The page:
The degree to which residential buildings may be transformed via different types of alterations hinges on the internal features of the households such as income or education, in addition to the structures of the built environment: the technical characteristics that facilitate or prevent the transformation of tenement buildings from the 1930s will be very different from those of a prefabricated panel block from built the 1970s.
It has also transpired that households and individuals value resilience in different ways, and may not necessarily behave in rationally predictable ways when it comes to transforming their residential environment in response to externally-induced pressures. This relationship can be linked to emergence of social exclusion, because socio-political changes in production and governance systems can lead to the ‘entrapment’ of disadvantaged households in non-flexible spaces that embody the mismatch between social and built infrastructures.
I also uncovered the existence of a plurality of perceptions and understandings of resilience and flexibility. While some individuals see the ability to change or adapt their everyday spaces to new circumstances as a key priority in everyday life, others have emphasized the attachment to place, habit and stability. In the low-income post-industrial Gdańsk district of Nowy Port, the economic and residential precarity of many households was be countered by conscious efforts to appropriate public spaces in the neighbourhood. Through this process, local inhabitants were able to build a dynamic relationship with their everyday space, without having to accept the dominant logic of capitalist consumption.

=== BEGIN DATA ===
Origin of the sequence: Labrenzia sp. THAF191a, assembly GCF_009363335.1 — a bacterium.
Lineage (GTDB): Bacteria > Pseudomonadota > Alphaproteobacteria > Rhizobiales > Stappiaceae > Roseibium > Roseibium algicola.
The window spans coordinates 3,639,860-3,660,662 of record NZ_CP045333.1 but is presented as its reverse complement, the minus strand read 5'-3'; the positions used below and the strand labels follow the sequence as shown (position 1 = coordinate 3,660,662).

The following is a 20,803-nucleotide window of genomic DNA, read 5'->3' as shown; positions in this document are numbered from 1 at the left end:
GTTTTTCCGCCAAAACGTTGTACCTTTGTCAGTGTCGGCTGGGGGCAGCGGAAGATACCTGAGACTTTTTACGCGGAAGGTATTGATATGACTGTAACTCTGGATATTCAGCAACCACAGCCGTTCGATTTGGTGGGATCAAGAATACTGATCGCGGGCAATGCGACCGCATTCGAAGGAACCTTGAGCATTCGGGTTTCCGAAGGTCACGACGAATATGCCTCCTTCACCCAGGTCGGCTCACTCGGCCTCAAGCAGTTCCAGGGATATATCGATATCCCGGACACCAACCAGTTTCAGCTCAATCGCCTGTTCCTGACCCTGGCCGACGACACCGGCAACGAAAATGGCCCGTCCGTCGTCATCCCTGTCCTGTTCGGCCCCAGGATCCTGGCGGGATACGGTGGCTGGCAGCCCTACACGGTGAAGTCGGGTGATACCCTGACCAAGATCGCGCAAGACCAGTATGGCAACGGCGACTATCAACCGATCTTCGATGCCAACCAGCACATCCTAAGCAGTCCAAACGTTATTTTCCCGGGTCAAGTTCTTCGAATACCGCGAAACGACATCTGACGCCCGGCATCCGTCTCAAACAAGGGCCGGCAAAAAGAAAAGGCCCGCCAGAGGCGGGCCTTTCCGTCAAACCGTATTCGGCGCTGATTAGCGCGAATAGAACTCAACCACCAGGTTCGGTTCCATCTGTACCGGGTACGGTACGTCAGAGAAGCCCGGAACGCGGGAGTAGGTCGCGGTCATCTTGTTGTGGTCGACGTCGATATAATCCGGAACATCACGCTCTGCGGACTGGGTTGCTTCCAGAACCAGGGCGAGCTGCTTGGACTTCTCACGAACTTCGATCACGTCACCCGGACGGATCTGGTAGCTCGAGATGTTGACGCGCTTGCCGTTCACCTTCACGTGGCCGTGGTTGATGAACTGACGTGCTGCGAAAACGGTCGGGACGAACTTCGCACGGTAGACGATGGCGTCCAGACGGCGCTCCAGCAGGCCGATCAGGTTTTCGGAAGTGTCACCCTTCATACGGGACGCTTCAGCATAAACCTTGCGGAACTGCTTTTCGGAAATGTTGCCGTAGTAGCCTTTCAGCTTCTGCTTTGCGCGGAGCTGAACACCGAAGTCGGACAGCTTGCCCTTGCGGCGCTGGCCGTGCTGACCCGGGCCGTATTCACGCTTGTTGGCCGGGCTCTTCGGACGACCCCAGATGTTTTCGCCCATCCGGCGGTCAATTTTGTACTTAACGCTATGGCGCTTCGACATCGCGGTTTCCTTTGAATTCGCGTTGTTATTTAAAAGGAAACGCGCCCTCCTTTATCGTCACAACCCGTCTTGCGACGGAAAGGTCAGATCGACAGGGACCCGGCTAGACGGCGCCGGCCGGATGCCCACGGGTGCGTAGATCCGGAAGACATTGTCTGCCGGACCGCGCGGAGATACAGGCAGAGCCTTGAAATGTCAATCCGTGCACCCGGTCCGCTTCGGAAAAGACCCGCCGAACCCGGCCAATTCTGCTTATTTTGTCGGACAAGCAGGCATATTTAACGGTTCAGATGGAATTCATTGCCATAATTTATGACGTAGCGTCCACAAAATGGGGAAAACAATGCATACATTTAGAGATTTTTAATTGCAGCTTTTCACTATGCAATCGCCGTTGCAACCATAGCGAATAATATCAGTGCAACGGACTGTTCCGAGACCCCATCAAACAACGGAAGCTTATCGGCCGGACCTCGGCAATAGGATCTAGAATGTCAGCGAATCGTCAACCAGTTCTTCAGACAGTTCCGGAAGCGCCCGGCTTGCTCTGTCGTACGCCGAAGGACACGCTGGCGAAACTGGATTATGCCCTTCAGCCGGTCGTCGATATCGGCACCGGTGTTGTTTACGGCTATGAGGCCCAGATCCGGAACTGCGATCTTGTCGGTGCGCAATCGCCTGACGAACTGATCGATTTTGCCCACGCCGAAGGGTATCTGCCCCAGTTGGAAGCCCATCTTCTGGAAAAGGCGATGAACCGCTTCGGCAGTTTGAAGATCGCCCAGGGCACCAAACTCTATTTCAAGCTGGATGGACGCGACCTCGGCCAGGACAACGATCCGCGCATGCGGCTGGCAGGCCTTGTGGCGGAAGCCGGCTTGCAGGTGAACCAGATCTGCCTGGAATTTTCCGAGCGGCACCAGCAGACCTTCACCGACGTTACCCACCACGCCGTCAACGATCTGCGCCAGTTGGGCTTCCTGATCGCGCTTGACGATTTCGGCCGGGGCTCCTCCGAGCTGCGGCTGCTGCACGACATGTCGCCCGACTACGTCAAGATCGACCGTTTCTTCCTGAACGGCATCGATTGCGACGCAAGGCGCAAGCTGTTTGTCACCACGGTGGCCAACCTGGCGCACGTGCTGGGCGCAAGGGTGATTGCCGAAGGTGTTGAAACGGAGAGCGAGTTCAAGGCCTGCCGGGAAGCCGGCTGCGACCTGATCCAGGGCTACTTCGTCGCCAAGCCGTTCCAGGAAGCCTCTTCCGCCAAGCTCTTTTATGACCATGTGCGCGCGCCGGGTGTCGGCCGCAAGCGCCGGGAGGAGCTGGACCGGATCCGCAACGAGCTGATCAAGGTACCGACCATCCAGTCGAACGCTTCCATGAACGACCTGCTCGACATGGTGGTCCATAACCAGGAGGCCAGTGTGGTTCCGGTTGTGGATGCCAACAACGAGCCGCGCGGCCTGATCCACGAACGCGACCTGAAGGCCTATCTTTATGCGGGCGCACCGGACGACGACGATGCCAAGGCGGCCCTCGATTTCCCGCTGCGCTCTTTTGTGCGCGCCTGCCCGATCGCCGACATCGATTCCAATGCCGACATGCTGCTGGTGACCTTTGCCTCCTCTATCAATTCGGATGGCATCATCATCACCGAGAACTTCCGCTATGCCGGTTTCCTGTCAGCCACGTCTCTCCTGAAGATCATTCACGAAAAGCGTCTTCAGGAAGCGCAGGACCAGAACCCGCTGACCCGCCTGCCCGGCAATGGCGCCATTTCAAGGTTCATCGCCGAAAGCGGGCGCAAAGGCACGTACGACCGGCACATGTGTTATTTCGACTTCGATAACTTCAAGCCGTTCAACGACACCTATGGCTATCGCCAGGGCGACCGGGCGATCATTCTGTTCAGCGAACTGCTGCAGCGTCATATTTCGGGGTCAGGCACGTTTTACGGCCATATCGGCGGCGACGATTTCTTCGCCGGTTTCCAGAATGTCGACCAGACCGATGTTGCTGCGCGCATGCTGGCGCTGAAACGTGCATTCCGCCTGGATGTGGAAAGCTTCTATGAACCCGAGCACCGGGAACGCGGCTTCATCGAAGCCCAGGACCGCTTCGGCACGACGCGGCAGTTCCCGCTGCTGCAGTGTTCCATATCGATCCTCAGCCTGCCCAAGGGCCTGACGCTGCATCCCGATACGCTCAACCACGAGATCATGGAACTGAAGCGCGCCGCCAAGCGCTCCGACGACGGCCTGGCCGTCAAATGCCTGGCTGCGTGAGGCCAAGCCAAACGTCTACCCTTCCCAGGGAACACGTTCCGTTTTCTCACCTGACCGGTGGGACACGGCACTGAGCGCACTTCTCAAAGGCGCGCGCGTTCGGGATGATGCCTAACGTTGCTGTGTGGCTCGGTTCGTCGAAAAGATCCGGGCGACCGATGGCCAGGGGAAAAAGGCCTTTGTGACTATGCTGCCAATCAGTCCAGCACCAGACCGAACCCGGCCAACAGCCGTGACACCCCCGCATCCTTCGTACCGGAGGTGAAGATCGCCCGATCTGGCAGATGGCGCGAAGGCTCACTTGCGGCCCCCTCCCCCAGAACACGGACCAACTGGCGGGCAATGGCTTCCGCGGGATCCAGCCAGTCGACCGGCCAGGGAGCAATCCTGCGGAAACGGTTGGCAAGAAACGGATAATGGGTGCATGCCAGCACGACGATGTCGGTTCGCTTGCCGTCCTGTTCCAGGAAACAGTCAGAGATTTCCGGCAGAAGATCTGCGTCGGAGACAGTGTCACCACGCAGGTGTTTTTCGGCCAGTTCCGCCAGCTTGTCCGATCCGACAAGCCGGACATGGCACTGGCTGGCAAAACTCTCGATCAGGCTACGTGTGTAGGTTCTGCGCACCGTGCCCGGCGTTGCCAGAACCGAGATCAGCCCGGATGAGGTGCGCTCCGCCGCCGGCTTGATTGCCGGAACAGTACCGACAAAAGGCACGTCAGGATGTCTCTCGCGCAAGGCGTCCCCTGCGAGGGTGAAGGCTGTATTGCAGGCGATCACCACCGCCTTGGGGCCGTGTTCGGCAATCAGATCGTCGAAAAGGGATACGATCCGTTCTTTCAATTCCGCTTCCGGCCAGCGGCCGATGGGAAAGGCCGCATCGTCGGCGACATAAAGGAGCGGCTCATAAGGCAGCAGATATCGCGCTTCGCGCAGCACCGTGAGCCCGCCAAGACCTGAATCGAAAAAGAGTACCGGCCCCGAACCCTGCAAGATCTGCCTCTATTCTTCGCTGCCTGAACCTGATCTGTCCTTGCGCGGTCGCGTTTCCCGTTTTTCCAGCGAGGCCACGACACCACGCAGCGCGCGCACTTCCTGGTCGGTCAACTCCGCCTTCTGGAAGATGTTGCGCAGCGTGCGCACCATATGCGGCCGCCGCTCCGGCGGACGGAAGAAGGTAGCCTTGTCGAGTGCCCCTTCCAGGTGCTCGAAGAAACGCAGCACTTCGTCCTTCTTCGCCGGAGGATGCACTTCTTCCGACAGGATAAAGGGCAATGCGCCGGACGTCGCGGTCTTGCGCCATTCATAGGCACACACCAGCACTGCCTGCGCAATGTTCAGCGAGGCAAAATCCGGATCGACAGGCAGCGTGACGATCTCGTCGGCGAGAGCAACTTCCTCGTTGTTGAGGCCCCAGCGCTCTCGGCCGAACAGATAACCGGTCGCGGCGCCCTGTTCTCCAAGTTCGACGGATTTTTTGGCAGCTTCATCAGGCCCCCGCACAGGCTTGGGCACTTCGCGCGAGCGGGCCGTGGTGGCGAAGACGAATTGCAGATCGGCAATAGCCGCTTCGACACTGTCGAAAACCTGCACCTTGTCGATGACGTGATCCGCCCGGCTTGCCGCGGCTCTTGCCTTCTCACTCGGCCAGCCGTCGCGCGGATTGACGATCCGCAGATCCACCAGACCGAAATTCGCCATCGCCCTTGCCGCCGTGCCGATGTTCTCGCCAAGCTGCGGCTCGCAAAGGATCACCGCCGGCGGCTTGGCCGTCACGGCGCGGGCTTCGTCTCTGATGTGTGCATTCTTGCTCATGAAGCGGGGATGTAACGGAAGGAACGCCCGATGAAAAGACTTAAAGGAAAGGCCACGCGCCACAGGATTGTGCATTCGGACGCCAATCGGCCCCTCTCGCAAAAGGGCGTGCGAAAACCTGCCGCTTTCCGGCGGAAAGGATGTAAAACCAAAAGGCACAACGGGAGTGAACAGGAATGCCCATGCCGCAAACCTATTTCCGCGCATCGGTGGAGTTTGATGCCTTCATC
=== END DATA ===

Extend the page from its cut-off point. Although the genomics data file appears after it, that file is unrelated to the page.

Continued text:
If there is one ‘take home’ message from my research, it is that national, urban and neighbourhood authorities need to develop more sensitive policy tools and systematic knowledge about the different forms of housing dynamism in the built fabric, as well as the mobilization of informal and alternative economies towards in-place transformations of the built environment of the home. A deeper understanding of the diverse mechanisms through which residential buildings and people may embody complex processes of adaptation can lead to a radical rethinking of existing understandings of urban resilience in relation to external and internal shocks and stress.
Biography: Stefan Bouzarovski is Full Professor of Geography and Director of the centre for Collaboratory for Urban Resilience and Energy at the University of Manchester. Follow Stefan on twitter at @stefanbuzar
Bouzarovski, S. (2015). Retrofitting the City: Residential Flexibility, Resilience and the Built Environment. London: IB Tauris.
Bouzarovski, S. (2011). Skopje. Cities, 28, 265–277.
Bouzarovski, S., Gentile, M., & Salukvadze, J. (2010). A socially resilient urban transition? The contested landscapes of apartment building extensions in two post-communist cities. Urban Studies, 48, 2689–2714